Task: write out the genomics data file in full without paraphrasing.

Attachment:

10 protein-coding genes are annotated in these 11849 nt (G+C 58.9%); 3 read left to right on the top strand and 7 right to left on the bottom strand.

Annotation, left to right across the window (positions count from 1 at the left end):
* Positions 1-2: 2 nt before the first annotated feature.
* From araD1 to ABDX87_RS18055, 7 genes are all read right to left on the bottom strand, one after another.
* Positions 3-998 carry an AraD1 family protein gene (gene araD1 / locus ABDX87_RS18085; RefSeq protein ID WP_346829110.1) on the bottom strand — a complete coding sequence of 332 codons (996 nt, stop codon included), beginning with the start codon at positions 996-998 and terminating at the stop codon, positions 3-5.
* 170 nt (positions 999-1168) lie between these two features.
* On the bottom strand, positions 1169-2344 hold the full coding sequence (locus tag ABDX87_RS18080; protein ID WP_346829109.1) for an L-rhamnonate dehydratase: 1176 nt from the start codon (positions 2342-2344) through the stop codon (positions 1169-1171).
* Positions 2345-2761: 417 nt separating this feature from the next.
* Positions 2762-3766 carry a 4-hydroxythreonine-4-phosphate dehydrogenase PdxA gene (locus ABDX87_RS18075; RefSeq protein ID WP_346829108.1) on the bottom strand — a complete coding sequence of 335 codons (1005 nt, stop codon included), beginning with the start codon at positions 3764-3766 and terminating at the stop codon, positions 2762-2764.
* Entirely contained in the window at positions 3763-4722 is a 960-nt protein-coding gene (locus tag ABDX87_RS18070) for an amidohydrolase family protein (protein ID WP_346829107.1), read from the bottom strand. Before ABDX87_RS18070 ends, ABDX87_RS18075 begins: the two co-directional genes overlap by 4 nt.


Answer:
10 protein-coding genes are annotated in these 11849 nt (G+C 58.9%); 3 read left to right on the top strand and 7 right to left on the bottom strand.

Annotation, left to right across the window (positions count from 1 at the left end):
* Positions 1-2: 2 nt before the first annotated feature.
* From araD1 to ABDX87_RS18055, 7 genes are all read right to left on the bottom strand, one after another.
* Positions 3-998 carry an AraD1 family protein gene (gene araD1 / locus ABDX87_RS18085; RefSeq protein ID WP_346829110.1) on the bottom strand — a complete coding sequence of 332 codons (996 nt, stop codon included), beginning with the start codon at positions 996-998 and terminating at the stop codon, positions 3-5.
* 170 nt (positions 999-1168) lie between these two features.
* On the bottom strand, positions 1169-2344 hold the full coding sequence (locus tag ABDX87_RS18080; protein ID WP_346829109.1) for an L-rhamnonate dehydratase: 1176 nt from the start codon (positions 2342-2344) through the stop codon (positions 1169-1171).
* Positions 2345-2761: 417 nt separating this feature from the next.
* Positions 2762-3766 carry a 4-hydroxythreonine-4-phosphate dehydrogenase PdxA gene (locus ABDX87_RS18075; RefSeq protein ID WP_346829108.1) on the bottom strand — a complete coding sequence of 335 codons (1005 nt, stop codon included), beginning with the start codon at positions 3764-3766 and terminating at the stop codon, positions 2762-2764.
* Entirely contained in the window at positions 3763-4722 is a 960-nt protein-coding gene (locus tag ABDX87_RS18070) for an amidohydrolase family protein (protein ID WP_346829107.1), read from the bottom strand. Before ABDX87_RS18070 ends, ABDX87_RS18075 begins: the two co-directional genes overlap by 4 nt.